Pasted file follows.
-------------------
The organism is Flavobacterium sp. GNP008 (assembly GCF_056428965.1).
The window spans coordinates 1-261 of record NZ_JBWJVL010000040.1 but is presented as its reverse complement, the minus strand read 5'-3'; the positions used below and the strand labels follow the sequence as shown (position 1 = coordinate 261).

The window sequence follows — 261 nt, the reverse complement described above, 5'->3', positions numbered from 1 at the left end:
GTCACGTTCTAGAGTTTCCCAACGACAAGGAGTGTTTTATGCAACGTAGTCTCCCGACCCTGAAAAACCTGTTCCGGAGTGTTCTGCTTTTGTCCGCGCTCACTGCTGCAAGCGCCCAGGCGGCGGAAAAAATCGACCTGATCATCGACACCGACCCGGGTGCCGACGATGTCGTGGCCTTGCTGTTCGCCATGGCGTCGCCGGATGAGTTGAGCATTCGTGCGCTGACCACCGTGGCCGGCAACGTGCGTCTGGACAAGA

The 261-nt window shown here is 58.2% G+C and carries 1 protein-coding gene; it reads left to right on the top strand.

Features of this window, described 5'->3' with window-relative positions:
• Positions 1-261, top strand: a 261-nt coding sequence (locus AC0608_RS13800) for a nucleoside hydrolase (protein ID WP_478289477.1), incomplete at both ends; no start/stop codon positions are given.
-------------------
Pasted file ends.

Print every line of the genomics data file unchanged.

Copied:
The organism is Flavobacterium sp. GNP008 (assembly GCF_056428965.1).
The window spans coordinates 1-261 of record NZ_JBWJVL010000040.1 but is presented as its reverse complement, the minus strand read 5'-3'; the positions used below and the strand labels follow the sequence as shown (position 1 = coordinate 261).

The window sequence follows — 261 nt, the reverse complement described above, 5'->3', positions numbered from 1 at the left end:
GTCACGTTCTAGAGTTTCCCAACGACAAGGAGTGTTTTATGCAACGTAGTCTCCCGACCCTGAAAAACCTGTTCCGGAGTGTTCTGCTTTTGTCCGCGCTCACTGCTGCAAGCGCCCAGGCGGCGGAAAAAATCGACCTGATCATCGACACCGACCCGGGTGCCGACGATGTCGTGGCCTTGCTGTTCGCCATGGCGTCGCCGGATGAGTTGAGCATTCGTGCGCTGACCACCGTGGCCGGCAACGTGCGTCTGGACAAGA

The 261-nt window shown here is 58.2% G+C and carries 1 protein-coding gene; it reads left to right on the top strand.

Features of this window, described 5'->3' with window-relative positions:
• Positions 1-261, top strand: a 261-nt coding sequence (locus AC0608_RS13800) for a nucleoside hydrolase (protein ID WP_478289477.1), incomplete at both ends; no start/stop codon positions are given.